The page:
I get a call from her a short time later and go outside to meet her. She is surprised, but unfazed, by the unexpected houseful of Americans. I make some Moroccan tea, which I think is pretty terrible; I suck at making Moroccan tea. But she dutifully drinks it and we go to have lunch with my host family up on the hill. It is my host father and mother with the baby, along with my host sister Fatima; the boys are at a relative’s house in another village for the weekend. Tea (better tea) and salted peanuts, followed by a small tajine for lunch; it is strange to see the room I had slept in for 2 months converted into a living room instead.
The Peace Corps liaison leaves shortly after lunch and tells me that I am integrating well. I walk back to my messy and still people-filled house and settle down to hang out some more. The water is done for the day so we really needed to scrounge for the water to clean the kitchen with, but we take care of it eventually. I put part of the stock in the fridge and the rest in the freezer for use later.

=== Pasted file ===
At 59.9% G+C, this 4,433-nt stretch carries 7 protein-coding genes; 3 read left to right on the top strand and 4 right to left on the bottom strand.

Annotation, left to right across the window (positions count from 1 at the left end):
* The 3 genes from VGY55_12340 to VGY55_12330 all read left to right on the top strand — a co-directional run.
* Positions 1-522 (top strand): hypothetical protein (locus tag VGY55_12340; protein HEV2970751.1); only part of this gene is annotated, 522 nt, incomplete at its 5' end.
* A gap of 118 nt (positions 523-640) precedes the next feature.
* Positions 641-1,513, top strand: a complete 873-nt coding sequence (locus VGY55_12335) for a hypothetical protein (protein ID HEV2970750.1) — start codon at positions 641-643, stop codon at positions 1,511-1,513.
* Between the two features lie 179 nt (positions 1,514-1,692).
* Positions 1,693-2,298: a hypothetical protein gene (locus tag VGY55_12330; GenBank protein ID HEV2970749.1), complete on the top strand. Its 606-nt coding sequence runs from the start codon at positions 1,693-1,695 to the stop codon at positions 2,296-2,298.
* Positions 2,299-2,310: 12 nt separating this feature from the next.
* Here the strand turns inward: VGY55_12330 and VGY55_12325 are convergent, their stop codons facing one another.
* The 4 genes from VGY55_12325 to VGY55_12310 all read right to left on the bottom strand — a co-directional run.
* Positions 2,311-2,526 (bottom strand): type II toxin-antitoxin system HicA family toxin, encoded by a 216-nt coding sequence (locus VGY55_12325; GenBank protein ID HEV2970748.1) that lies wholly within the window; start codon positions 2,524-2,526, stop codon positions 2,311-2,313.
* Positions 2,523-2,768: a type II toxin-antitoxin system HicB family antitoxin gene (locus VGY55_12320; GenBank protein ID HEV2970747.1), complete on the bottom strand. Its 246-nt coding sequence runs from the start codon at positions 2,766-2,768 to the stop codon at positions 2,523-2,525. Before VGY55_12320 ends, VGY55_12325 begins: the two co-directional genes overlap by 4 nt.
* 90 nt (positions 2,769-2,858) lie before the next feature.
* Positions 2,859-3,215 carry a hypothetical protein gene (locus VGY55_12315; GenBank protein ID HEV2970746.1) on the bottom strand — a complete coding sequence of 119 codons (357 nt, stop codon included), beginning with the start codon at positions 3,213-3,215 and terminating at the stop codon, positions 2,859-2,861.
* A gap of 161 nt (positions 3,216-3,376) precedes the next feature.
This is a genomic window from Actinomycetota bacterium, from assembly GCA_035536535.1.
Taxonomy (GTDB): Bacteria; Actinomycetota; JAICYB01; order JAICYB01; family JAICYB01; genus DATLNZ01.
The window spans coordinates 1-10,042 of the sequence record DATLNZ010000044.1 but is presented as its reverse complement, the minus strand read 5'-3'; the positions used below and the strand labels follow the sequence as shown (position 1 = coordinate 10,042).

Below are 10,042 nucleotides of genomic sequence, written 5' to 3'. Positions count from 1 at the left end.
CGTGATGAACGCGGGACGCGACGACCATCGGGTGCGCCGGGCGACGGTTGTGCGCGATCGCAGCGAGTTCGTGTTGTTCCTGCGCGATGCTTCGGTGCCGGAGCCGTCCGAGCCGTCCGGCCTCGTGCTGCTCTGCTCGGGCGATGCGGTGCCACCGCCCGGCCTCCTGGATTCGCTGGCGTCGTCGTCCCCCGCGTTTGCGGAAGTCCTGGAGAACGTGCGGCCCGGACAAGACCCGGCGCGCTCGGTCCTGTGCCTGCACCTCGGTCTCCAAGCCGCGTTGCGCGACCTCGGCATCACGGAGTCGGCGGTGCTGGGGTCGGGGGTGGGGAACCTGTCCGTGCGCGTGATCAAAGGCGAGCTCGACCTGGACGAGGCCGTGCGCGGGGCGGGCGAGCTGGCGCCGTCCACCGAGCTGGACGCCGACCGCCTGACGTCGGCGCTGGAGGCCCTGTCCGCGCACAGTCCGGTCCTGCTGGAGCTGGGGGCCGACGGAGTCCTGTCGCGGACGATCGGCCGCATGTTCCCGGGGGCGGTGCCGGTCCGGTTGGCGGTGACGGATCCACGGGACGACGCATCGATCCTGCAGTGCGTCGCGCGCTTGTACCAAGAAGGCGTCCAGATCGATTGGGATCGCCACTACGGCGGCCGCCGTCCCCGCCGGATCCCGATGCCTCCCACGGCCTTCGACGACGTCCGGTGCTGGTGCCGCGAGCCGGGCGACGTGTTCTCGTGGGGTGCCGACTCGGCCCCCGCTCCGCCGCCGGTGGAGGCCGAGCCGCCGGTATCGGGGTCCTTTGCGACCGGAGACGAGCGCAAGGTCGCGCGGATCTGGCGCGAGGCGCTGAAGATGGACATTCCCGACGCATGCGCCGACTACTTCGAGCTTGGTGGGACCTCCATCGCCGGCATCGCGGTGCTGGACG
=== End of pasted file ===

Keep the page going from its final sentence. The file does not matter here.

People left the house one by one, the last was my nearest neighbor who caught the last transit of the day and sped off down the mountain to her site. I spend a little more time out in the village and then went back to the house to begin the process of cleaning up. I am alone again, but it’s not as sharp as it was a few days ago. When dinnertime rolls around I get out the stock in the fridge and combine it with spaghetti noodles and some fresh vegetables and more spices to create some amazing chicken noodle soup that I eat before going to bed.

Friday: 07/23/2010

I get up late again and groggily go about making coffee and breakfast which ends up being 3 eggs sunny-side up and hashbrowns. It is excellent and wakes me up quite well. I go out into my village to go to the store; today is the first of the two souq days (no, I don’t expect to sleep tonight), and the town is flooded with hundreds of people I don’t know, and don’t need to know so I go home. The day was largely uneventful and I spent it cleaning and organizing things in my life in preparation for the 2 week training in Azrou that starts on Sunday. I will leave tomorrow on the transit and spend a night with a friend in Rich and then take a 5 hour bus from there. Nothing further to report on this quiet day save the fact that I made delicious marinara sauce from scratch!